A Letter to Jacob

Inside the strange minds created by wealth and privilege

Note: This post is written as if it were a letter to Jacob Rees-Mogg, a peculiar product of the British class system and the kind of over education you get if you've never had to struggle for anything in your life. This is not a personal attack, although such a thing would be relatively easy, but an attempt to share my understanding of the peculiar minds that run the country I live in, and why there isn't any reasoning with them.

Dear Jacob

The silly boy and his love of money

I'm sure you remember the often quoted Give me the child until he is seven and I will give you the man - I do not know if you were taught by Jesuits, but I am sure that the silly boy in the film from 1982 who loves money is the same as the man we see before us now. In that film your twelve year old self demonstrates conclusively that he has no connection whatsoever with the rest of the populace and has an irrational love of money.

People often misquote the Bible, saying that money is the root of all evil, but as we both know the actual words are the love of money is the root of all evil. Money itself is just a tool for managing resources needed to do things. Given your professed faith I find myself wondering what that says about you, and your relationship with your beliefs, but you would doubtless say that was a private matter.

Regulation bad?

You have recently been making a lot of noise about repealing various laws that are inconvenient when your friends want to make money relatively easily. Health, labour protection, food safety, all sorts of things the rest of us might need. These laws came from years of struggle between my class and yours. You had to concede them to us because we made you afraid of us. Now, the forces that did this have been put to sleep in a process started by your idol Margaret Thatcher, but that doesn't mean the actions of your class aren't going to awaken them again, the nationwide strikes we’ve seen are testament to this. The essence of your conservatism is holding on to an imaginary past, where you can have the world ordered as you wish. This means the rest of us must lose. You view human society as what theorists call a zero sum game; if there are winners there must be losers. Great wealth is built on disgusting poverty. Unless you can do what the idiot Truss claimed and grow pies.

I'm sure that someone of such complete erudition as yourself has had occasion to take a short break from the excitement of reading the lives of obscure medieval saints and read Marx's Das Kapital? There is a lot of discussion in volume one about how the state was forced to intervene to prevent capitalism in its raw form from simply using up the worker class. The creation of laws to regulate the length and conditions of working day, and attempt to enforce some kind of education for children wasn't done for charitable reasons, but instead to stop the short term untrammelled desire to maximise exploitation from destroying the one resource it needed to extract profit, that is human labour. It also has the useful byproduct of making it so competition is on what might be called a level playing field, which ironically encourages innovation instead of putting human beings in some kind of profit making mincer until there are none left.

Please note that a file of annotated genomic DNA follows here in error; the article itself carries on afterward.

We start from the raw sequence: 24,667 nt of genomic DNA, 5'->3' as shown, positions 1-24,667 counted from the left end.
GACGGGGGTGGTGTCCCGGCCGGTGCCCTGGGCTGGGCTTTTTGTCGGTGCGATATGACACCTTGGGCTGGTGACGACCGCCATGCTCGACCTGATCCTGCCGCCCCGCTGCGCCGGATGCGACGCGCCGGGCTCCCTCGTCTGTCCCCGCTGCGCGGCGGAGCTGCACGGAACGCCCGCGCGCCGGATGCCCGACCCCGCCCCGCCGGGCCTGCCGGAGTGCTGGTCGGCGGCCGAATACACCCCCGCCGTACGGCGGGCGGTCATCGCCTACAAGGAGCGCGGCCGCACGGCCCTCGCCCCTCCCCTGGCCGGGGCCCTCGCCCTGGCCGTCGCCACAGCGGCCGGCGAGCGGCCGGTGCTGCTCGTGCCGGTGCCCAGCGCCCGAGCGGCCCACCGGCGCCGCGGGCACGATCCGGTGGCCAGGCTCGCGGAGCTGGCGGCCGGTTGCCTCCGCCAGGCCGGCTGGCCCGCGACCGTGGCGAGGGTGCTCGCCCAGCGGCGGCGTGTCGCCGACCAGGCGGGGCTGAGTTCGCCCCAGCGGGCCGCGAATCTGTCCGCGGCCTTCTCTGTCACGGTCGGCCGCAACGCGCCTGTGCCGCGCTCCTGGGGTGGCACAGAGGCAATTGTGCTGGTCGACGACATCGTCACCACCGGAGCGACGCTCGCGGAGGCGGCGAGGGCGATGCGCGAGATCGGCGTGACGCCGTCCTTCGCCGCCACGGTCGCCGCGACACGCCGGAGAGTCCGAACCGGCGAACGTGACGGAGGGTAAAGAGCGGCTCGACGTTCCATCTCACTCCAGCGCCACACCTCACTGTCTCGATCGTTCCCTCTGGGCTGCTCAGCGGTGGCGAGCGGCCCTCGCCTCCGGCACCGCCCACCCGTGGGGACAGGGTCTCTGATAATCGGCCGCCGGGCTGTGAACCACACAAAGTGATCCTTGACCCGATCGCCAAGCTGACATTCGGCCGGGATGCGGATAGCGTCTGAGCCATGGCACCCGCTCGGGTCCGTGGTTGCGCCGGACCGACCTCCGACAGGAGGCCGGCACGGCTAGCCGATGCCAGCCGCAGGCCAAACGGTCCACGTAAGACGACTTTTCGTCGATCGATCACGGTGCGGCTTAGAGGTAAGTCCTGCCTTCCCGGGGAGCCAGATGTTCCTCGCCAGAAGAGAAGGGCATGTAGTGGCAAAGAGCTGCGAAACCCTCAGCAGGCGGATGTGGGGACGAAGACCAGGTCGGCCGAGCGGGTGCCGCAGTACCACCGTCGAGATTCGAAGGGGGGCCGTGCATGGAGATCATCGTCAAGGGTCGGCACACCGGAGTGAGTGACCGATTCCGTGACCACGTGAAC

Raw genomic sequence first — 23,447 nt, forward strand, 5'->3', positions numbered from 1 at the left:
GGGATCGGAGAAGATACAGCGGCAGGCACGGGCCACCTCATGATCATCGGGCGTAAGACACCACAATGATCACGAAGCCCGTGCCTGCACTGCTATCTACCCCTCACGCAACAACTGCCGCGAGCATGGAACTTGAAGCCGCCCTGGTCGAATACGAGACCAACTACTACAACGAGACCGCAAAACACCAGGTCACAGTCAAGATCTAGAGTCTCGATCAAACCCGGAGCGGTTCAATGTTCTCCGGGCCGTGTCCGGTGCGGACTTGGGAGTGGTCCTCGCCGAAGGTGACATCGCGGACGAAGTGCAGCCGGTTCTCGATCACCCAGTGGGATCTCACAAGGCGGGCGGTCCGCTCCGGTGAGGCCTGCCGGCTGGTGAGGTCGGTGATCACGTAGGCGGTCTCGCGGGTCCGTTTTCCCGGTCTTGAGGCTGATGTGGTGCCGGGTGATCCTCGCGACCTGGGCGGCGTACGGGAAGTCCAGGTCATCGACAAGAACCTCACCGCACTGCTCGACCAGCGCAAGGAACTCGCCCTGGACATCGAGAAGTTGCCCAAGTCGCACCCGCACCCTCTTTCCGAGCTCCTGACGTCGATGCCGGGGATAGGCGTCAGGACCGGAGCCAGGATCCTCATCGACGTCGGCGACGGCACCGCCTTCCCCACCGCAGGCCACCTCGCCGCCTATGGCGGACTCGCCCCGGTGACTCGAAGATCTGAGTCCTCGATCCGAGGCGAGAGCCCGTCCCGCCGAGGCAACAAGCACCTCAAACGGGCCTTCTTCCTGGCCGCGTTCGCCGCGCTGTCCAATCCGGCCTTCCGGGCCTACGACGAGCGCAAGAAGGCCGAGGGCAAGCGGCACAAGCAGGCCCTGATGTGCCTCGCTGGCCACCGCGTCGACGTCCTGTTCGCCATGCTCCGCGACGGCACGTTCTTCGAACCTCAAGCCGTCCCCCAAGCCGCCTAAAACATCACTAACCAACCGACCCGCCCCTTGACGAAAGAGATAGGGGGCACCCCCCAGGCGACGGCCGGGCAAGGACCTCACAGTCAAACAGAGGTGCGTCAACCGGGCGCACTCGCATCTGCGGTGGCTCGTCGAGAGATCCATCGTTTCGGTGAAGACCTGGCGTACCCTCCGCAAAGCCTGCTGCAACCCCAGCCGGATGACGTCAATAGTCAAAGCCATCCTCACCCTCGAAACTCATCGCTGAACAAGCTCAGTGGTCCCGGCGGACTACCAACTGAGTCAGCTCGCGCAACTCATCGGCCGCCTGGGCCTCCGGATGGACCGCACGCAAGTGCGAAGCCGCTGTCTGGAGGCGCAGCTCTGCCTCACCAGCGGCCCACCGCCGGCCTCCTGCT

Here's the rub; if the regulations create something like a moral and just system then the opportunities for high levels of exploitation are relatively limited. You either have to use labour from countries that have laxer regulations, flout the regulations, or get them removed. This is where questions of morals and empathy become meaningless. In a given industry or service, if one company finds a way past the regulations by lobbying or simply flouting them, suddenly all similar companies are forced to behave in the same way or die. This is why you can't appeal to the moral or empathetic qualities of a the capitalist as an individual. As a class their behaviour is determined by the worst amongst them, and the best must join in or lose what they have. Without regulation there is the mincer. This is why owners of capital constitute a class, their behaviour is forced by their position in how the system is organised.

Sovereign individuals

You live in a world that appears to be made just for you, where you get everything you need because of your money and power. I think the child's love of money was part of this. Fundamentally you're afraid of not being in control. You live in a world where there is only you, the idea that others might exist and be kind and helpful, where we could work collectively to make a decent world where we look after each other, which means we don't need money, or power, or any of the other things you feel you have to surround yourself with in order to feel complete. If everyone is king then no-one is, and we can't have that, can we?